FOR IMMEDIATE RELEASE : Monday, June 03, 2013
CONTACT: Sara Rabern (605)773-3215
United States Supreme Court Upholds DNA Collection
PIERRE, S.D - Attorney General Marty Jackley announced today that a divided United States Supreme Court has upheld DNA collection from individuals arrested for serious crimes. In December 2012, because South Dakota’s law was similar to the Maryland procedure being challenged, South Dakota joined several states supporting Maryland in a capacity as amicus curiae, or friend of the Court. The Court held that the 4th Amendment does not prohibit the collection and analysis of a DNA sample from persons arrested, but not yet convicted, on felony charges.
“DNA testing in South Dakota has proven to be an effective crime solving tool and a way to exonerate individuals wrongly suspected of criminal activity,” said Jackley. “Today’s decision supports South Dakota’s DNA testing procedure that finds an important balance between protecting the public and limiting its use and purpose to solving serious crimes.”
In 2003, a man concealing his face and armed with a gun broke into a woman’s house in Salisbury, Maryland and raped her. The police were unable to identify or apprehend the assailant based on any detailed description or other evidence, but they did obtain from a victim a sample of the perpetrator’s DNA. In 2009, Alonzo King was arrested in Wicomico County, Maryland, and charged with first- and second-degree assault for menacing a group of people with a shotgun. As part of a routine booking procedure for serious offenses, his DNA sample was taken by applying a cotton swab to the inside of his cheeks. The DNA was found to match the DNA taken from the Salibury rape victim. King was tried and convicted for the rape.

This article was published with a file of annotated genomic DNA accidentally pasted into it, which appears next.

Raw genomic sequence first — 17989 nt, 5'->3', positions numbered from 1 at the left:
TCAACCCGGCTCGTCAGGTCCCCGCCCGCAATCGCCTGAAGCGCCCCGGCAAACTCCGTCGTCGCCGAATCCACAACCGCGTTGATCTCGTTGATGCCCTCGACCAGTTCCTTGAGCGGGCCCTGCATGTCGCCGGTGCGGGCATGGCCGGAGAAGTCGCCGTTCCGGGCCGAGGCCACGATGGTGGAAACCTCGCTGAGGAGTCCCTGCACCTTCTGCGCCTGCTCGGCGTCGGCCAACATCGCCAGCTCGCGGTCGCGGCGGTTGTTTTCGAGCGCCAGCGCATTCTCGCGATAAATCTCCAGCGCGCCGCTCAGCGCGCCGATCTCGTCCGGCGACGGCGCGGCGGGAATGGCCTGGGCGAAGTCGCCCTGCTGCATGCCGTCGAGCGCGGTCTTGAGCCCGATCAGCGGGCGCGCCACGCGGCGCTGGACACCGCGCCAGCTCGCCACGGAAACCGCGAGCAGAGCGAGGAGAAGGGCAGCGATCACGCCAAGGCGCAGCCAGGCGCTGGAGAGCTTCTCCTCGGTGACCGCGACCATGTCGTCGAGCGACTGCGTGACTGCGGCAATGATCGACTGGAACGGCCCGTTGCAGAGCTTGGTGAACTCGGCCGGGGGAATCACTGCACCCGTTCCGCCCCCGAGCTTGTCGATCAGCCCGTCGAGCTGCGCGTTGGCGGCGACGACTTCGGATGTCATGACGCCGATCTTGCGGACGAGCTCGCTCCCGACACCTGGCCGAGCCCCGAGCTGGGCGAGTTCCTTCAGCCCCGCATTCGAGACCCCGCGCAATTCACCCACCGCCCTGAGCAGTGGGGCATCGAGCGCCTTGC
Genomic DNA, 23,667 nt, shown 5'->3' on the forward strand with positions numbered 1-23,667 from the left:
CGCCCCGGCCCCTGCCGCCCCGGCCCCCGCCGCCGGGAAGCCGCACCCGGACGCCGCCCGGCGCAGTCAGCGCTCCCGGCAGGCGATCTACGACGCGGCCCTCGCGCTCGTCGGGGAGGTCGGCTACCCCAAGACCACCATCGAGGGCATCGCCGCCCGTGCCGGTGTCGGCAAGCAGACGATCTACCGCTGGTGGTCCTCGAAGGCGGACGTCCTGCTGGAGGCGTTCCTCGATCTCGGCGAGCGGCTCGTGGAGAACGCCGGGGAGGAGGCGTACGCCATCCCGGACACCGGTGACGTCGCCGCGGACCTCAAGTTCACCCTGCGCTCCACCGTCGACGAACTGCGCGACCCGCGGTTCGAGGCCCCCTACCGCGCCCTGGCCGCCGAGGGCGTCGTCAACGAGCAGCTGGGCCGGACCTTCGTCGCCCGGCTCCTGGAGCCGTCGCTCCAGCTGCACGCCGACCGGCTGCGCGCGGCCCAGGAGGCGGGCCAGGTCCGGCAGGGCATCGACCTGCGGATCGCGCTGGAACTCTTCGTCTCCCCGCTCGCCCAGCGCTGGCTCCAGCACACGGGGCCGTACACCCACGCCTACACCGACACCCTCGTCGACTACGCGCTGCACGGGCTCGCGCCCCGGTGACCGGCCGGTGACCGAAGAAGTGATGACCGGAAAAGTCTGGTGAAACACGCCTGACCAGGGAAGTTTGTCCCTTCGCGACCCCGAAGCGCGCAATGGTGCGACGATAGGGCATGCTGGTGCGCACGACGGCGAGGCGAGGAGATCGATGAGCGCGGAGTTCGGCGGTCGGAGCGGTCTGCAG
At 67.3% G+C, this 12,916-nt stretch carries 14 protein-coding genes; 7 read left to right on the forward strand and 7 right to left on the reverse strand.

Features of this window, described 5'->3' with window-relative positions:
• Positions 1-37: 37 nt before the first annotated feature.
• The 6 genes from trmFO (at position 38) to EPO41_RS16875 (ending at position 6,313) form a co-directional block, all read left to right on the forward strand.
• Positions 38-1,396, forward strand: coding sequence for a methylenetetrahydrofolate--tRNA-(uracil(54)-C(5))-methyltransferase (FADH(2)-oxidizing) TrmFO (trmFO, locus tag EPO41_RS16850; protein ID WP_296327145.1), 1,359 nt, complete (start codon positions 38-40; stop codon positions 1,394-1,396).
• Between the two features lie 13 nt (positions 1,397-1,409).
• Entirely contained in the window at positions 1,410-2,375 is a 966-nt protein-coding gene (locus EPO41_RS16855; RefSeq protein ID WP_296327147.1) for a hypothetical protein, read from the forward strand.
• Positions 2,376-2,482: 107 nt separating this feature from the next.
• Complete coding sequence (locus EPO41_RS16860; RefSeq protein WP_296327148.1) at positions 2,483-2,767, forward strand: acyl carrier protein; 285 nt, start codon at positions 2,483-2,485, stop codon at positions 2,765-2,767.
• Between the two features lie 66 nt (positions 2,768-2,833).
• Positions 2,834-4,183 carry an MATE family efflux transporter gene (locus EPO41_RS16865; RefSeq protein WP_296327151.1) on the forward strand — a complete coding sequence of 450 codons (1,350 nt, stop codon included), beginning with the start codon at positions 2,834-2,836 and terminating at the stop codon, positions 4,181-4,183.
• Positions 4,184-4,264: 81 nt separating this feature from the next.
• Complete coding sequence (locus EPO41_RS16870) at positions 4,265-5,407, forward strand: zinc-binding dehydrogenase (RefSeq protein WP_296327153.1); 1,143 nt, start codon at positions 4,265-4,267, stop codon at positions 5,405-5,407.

The Supreme Court opined that “DNA identification of arrestees is a reasonable search that can be considered part of a routine booking procedure. When officers make an arrest supported by probable cause to hold for a serious offense and they bring the suspect to the station to be detained in custody, taking and analyzing a cheek swab of the arrestee’s DNA is, like fingerprinting and photographing, a legitimate police booking procedure that is reasonable under the Fourth Amendment.”
Under South Dakota law individuals arrested for felonies, crimes of violence and sex offenses are required to provide a DNA sample at their booking. The South Dakota legislature has limited the permissible uses of the DNA analysis to law enforcement purposes that include crime solving and identification of human remains and missing persons. Furthermore, an individual may request court expungement of the DNA sample for certain instances including when there isn’t a conviction.
The South Dakota Forensic Laboratory currently maintains 44,808 DNA samples. Since 2005, when the law was expanded to include convicted felons, the DNA system has to some degree assisted with 260 investigations. This law has proven to be successful in aiding murder and sex offense investigations here in South Dakota. Here are a few examples:
2001-Blue Mound State Park Minnesota homicide case- Park attendant found murdered with very little evidence and no witnesses. South Dakota Forensic Lab hit on DNA match in 2007. The suspect at that time was incarcerated at the South Dakota State Penitentiary and was scheduled to be released soon. The individual was convicted of murder.
2012-Mellette County burglary case- Homeowner arrived home and disrupted a burglary in progress. The homeowner was shot in the thigh with one of his own guns that the defendants had stolen. A cigarette butt found at the scene had a mixture of DNA that matched two individuals who were in the DNA database. These two individuals were convicted for these crimes.